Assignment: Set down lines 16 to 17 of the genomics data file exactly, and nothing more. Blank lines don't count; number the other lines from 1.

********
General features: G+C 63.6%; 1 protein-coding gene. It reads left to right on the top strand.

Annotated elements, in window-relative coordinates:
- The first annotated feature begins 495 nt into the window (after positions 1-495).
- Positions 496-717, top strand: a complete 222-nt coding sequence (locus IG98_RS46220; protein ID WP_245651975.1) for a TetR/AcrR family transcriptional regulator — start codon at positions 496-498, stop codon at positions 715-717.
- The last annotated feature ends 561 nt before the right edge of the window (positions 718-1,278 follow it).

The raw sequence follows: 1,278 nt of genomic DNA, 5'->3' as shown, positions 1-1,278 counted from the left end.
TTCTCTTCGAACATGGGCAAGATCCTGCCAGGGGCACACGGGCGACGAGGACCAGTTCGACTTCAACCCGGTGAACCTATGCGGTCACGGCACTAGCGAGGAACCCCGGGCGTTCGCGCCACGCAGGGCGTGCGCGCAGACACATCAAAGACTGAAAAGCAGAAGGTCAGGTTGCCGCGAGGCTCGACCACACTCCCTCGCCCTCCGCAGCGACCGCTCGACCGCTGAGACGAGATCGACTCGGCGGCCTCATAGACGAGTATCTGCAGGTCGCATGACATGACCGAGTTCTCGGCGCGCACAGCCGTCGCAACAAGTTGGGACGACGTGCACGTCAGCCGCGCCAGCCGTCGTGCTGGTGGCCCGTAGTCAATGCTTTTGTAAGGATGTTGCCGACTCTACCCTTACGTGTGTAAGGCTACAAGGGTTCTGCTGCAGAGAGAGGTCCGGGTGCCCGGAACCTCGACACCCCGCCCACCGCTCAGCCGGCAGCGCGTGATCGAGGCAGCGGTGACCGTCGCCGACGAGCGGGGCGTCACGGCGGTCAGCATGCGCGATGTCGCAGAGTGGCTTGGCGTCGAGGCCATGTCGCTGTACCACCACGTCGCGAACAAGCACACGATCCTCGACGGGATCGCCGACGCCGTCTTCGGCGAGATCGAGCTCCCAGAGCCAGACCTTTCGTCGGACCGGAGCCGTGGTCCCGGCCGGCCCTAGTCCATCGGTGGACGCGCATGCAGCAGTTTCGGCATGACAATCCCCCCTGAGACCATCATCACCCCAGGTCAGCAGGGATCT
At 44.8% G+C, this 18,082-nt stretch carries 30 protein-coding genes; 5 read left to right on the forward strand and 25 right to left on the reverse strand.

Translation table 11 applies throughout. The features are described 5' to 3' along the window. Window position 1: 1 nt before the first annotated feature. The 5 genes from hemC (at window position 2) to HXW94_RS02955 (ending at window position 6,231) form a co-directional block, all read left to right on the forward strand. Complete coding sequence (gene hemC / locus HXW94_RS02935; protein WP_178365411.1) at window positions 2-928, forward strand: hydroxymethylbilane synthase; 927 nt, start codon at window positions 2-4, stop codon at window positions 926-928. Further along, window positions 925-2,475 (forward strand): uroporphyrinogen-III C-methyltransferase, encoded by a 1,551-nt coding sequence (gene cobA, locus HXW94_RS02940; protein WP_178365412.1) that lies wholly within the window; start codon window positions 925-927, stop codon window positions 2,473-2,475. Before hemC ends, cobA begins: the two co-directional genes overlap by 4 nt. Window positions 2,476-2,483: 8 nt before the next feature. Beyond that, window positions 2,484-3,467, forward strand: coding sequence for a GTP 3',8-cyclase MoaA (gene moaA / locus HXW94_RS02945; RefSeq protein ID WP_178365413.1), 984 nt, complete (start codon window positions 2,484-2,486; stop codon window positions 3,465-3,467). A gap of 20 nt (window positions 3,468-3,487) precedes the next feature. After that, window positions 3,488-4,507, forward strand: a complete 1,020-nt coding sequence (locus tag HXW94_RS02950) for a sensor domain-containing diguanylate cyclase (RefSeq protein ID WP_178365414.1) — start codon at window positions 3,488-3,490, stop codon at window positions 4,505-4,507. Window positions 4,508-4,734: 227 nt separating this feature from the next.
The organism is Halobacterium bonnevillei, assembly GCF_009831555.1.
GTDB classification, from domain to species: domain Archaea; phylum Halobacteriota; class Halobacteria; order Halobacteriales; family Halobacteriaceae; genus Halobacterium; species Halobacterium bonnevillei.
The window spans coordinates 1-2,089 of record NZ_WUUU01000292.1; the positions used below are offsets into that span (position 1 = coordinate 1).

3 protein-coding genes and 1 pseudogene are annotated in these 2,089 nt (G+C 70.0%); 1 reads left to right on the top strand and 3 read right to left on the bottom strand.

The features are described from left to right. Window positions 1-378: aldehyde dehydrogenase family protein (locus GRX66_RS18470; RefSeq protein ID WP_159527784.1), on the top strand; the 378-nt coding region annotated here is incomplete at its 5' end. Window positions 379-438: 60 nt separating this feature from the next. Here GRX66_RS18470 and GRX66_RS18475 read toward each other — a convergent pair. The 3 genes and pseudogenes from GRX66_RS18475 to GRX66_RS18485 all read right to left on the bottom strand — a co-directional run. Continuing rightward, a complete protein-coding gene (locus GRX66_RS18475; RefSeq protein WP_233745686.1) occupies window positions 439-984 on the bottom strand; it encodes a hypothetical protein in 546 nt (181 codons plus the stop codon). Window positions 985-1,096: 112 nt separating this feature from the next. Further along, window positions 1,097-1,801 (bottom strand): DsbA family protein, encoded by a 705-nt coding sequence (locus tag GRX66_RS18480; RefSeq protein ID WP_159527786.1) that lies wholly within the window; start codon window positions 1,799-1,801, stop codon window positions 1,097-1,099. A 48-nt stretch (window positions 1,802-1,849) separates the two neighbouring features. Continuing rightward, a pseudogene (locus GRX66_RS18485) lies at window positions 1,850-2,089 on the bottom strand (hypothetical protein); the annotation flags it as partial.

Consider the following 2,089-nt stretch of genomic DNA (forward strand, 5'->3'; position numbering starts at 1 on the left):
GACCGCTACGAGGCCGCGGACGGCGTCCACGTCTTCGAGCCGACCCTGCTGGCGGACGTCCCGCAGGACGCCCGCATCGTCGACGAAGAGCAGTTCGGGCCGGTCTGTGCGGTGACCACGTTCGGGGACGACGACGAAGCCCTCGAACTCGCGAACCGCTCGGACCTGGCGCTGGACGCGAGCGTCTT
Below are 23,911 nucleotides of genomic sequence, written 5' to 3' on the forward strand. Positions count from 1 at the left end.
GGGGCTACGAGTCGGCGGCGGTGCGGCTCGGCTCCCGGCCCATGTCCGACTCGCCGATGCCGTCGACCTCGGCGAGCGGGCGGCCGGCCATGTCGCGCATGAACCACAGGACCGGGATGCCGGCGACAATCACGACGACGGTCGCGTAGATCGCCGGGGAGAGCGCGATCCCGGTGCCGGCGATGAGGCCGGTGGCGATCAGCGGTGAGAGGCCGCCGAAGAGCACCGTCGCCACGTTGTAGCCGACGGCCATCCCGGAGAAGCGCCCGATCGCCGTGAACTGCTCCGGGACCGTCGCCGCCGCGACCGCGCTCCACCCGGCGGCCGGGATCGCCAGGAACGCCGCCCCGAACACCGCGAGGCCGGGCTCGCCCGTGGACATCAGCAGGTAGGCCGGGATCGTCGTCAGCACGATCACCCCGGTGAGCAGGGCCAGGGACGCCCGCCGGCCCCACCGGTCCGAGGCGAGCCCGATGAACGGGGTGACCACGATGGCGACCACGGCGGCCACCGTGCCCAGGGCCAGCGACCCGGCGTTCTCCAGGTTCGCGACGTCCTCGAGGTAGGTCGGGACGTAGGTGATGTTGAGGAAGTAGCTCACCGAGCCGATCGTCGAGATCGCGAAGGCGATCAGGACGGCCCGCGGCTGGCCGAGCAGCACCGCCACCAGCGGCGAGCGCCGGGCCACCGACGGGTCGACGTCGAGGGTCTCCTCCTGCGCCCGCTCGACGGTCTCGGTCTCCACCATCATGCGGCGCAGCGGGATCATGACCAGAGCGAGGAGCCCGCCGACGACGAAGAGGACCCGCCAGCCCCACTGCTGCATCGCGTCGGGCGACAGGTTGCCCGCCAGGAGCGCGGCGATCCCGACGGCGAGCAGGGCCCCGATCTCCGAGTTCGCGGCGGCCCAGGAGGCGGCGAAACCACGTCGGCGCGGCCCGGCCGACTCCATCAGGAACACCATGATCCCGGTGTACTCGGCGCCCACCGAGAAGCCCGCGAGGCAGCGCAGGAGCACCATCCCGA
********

GACCGCTACGAGGCCGCGGACGGCGTCCACGTCTTCGAGCCGACCCTGCTGGCGGACGTCCCGCAGGACGCCCGCATCGTCGACGAAGAGCAGTTCGGGCCGGTCTGTGCGGTGACCACGTTCGGGGACGACGACGAAGCCCTCGAACTCGCGAACCGCTCGGACCTGGCGCTGGACGCGAGCGTCTT
Below are 23,911 nucleotides of genomic sequence, written 5' to 3' on the forward strand. Positions count from 1 at the left end.